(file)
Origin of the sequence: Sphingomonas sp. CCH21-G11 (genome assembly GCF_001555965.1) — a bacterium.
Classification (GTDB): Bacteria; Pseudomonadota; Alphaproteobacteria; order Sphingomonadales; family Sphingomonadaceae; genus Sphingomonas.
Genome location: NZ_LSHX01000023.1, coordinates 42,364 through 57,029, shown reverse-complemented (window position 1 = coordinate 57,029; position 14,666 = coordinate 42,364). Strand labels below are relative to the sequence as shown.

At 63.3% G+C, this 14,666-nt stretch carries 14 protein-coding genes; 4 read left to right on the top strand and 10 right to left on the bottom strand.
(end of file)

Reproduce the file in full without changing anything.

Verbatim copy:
Origin of the sequence: Sphingomonas sp. CCH21-G11 (genome assembly GCF_001555965.1) — a bacterium.
Classification (GTDB): Bacteria; Pseudomonadota; Alphaproteobacteria; order Sphingomonadales; family Sphingomonadaceae; genus Sphingomonas.
Genome location: NZ_LSHX01000023.1, coordinates 42,364 through 57,029, shown reverse-complemented (window position 1 = coordinate 57,029; position 14,666 = coordinate 42,364). Strand labels below are relative to the sequence as shown.

At 63.3% G+C, this 14,666-nt stretch carries 14 protein-coding genes; 4 read left to right on the top strand and 10 right to left on the bottom strand.